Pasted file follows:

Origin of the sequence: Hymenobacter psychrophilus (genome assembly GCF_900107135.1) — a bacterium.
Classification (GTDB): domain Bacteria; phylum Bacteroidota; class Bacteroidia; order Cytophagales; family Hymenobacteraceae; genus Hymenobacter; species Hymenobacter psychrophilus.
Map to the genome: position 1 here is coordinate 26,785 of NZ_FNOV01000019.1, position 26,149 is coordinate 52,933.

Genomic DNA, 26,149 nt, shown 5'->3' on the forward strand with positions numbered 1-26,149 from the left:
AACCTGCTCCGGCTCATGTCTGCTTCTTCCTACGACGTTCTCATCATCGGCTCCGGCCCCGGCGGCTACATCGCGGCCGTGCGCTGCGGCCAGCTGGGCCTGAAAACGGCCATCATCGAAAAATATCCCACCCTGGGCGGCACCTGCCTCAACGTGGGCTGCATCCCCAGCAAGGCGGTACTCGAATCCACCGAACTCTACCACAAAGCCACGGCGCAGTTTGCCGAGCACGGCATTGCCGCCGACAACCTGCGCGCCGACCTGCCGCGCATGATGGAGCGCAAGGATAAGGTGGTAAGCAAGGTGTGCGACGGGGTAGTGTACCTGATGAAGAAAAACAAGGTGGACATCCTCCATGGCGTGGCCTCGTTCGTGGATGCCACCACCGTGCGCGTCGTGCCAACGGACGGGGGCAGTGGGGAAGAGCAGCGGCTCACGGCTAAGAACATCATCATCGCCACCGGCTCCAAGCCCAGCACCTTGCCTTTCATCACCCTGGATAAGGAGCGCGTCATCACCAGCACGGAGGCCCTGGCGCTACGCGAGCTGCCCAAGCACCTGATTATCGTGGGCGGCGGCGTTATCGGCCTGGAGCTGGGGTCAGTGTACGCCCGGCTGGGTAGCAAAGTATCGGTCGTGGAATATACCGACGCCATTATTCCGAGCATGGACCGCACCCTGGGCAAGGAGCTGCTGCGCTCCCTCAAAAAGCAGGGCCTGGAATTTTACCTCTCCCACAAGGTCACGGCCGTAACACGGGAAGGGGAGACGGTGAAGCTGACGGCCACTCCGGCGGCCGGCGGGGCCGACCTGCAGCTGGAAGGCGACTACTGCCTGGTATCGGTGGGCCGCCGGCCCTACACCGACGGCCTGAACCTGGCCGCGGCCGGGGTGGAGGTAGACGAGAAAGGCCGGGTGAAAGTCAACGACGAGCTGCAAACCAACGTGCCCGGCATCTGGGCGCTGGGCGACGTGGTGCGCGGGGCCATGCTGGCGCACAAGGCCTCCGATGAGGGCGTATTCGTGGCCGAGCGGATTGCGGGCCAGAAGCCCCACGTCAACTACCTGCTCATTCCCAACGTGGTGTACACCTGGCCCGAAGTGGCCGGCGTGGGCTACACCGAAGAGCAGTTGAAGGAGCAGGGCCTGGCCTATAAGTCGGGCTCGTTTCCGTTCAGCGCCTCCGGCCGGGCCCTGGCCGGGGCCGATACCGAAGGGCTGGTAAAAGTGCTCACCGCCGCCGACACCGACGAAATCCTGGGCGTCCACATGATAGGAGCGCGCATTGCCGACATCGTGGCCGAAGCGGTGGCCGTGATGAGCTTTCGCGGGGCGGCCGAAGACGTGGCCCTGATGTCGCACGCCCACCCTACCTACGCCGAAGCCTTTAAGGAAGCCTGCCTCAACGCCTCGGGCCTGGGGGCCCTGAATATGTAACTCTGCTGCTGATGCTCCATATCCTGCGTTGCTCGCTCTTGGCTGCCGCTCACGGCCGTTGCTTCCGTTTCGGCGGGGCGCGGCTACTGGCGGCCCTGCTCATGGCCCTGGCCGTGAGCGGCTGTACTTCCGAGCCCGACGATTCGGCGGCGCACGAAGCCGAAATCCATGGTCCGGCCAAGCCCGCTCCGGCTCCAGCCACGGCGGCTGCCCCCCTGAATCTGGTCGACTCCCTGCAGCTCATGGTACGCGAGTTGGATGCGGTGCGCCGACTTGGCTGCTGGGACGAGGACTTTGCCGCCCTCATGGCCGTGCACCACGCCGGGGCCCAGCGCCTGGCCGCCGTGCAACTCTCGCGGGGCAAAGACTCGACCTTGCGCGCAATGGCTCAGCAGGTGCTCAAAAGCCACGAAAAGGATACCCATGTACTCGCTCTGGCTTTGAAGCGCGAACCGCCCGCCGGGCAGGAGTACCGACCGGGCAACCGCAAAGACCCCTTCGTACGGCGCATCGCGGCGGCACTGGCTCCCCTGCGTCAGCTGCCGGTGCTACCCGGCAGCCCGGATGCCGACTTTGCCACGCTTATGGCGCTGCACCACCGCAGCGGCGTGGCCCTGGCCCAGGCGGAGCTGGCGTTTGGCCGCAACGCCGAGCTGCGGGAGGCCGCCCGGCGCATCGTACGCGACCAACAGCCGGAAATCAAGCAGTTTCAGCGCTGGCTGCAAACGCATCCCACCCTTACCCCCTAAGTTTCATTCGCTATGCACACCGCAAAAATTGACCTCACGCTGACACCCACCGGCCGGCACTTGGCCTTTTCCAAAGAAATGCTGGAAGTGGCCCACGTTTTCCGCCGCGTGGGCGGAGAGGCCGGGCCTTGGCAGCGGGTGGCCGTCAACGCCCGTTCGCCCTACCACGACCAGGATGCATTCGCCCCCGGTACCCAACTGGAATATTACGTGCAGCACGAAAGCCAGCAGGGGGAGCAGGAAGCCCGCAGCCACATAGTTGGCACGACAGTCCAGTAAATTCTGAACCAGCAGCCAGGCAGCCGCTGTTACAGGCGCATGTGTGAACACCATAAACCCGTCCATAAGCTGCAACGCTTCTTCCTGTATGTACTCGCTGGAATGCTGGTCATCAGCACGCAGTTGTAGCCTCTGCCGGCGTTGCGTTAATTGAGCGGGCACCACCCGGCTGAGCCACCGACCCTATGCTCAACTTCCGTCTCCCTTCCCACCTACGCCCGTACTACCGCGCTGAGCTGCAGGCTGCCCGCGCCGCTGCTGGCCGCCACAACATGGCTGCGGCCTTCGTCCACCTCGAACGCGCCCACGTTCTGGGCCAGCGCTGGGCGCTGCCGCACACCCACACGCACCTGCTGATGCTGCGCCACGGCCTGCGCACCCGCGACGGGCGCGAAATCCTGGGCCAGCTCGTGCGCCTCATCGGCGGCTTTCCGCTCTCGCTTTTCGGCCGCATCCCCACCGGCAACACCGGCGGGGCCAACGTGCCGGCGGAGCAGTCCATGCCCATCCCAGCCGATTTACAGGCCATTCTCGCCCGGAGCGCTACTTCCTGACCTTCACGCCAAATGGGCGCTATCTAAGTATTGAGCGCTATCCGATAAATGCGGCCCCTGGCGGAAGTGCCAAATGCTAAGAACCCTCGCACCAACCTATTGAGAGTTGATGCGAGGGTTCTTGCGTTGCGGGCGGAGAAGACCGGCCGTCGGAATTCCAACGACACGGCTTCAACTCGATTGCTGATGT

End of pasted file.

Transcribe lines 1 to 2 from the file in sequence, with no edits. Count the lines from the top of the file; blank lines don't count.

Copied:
Origin of the sequence: Hymenobacter psychrophilus (genome assembly GCF_900107135.1) — a bacterium.
Classification (GTDB): domain Bacteria; phylum Bacteroidota; class Bacteroidia; order Cytophagales; family Hymenobacteraceae; genus Hymenobacter; species Hymenobacter psychrophilus.